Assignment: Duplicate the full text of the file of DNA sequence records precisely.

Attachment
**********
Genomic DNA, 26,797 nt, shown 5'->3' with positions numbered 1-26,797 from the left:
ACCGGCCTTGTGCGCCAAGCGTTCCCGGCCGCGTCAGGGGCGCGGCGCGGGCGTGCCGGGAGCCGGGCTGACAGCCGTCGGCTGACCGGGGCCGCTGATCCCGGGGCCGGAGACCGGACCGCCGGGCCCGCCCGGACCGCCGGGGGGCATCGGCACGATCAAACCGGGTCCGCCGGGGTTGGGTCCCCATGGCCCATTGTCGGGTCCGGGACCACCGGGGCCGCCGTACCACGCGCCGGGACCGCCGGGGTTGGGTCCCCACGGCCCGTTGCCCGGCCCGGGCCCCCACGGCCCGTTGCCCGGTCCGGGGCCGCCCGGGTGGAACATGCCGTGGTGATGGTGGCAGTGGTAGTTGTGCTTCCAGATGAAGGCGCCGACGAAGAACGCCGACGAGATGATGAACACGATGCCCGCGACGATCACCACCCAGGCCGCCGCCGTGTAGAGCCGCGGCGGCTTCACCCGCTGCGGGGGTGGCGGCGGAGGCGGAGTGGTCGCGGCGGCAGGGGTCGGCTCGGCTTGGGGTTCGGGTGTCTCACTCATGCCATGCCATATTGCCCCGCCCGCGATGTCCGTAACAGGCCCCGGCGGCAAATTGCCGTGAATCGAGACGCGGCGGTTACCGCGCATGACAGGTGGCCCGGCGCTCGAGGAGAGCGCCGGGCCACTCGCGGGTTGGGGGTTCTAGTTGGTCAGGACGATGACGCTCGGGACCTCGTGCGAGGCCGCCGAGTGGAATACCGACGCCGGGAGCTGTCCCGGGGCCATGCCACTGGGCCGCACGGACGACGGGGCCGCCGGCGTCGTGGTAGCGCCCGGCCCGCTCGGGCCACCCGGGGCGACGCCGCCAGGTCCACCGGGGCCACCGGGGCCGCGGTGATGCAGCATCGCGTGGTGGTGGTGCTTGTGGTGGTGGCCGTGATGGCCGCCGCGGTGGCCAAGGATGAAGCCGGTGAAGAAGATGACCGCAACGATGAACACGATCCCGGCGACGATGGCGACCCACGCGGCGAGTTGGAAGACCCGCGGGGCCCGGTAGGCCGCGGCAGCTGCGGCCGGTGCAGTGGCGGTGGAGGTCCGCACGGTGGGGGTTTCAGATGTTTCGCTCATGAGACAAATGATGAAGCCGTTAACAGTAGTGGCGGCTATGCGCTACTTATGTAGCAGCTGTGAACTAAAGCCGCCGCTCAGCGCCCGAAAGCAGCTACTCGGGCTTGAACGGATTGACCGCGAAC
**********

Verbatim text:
Genomic DNA, 26,797 nt, shown 5'->3' with positions numbered 1-26,797 from the left:
ACCGGCCTTGTGCGCCAAGCGTTCCCGGCCGCGTCAGGGGCGCGGCGCGGGCGTGCCGGGAGCCGGGCTGACAGCCGTCGGCTGACCGGGGCCGCTGATCCCGGGGCCGGAGACCGGACCGCCGGGCCCGCCCGGACCGCCGGGGGGCATCGGCACGATCAAACCGGGTCCGCCGGGGTTGGGTCCCCATGGCCCATTGTCGGGTCCGGGACCACCGGGGCCGCCGTACCACGCGCCGGGACCGCCGGGGTTGGGTCCCCACGGCCCGTTGCCCGGCCCGGGCCCCCACGGCCCGTTGCCCGGTCCGGGGCCGCCCGGGTGGAACATGCCGTGGTGATGGTGGCAGTGGTAGTTGTGCTTCCAGATGAAGGCGCCGACGAAGAACGCCGACGAGATGATGAACACGATGCCCGCGACGATCACCACCCAGGCCGCCGCCGTGTAGAGCCGCGGCGGCTTCACCCGCTGCGGGGGTGGCGGCGGAGGCGGAGTGGTCGCGGCGGCAGGGGTCGGCTCGGCTTGGGGTTCGGGTGTCTCACTCATGCCATGCCATATTGCCCCGCCCGCGATGTCCGTAACAGGCCCCGGCGGCAAATTGCCGTGAATCGAGACGCGGCGGTTACCGCGCATGACAGGTGGCCCGGCGCTCGAGGAGAGCGCCGGGCCACTCGCGGGTTGGGGGTTCTAGTTGGTCAGGACGATGACGCTCGGGACCTCGTGCGAGGCCGCCGAGTGGAATACCGACGCCGGGAGCTGTCCCGGGGCCATGCCACTGGGCCGCACGGACGACGGGGCCGCCGGCGTCGTGGTAGCGCCCGGCCCGCTCGGGCCACCCGGGGCGACGCCGCCAGGTCCACCGGGGCCACCGGGGCCGCGGTGATGCAGCATCGCGTGGTGGTGGTGCTTGTGGTGGTGGCCGTGATGGCCGCCGCGGTGGCCAAGGATGAAGCCGGTGAAGAAGATGACCGCAACGATGAACACGATCCCGGCGACGATGGCGACCCACGCGGCGAGTTGGAAGACCCGCGGGGCCCGGTAGGCCGCGGCAGCTGCGGCCGGTGCAGTGGCGGTGGAGGTCCGCACGGTGGGGGTTTCAGATGTTTCGCTCATGAGACAAATGATGAAGCCGTTAACAGTAGTGGCGGCTATGCGCTACTTATGTAGCAGCTGTGAACTAAAGCCGCCGCTCAGCGCCCGAAAGCAGCTACTCGGGCTTGAACGGATTGACCGCGAAC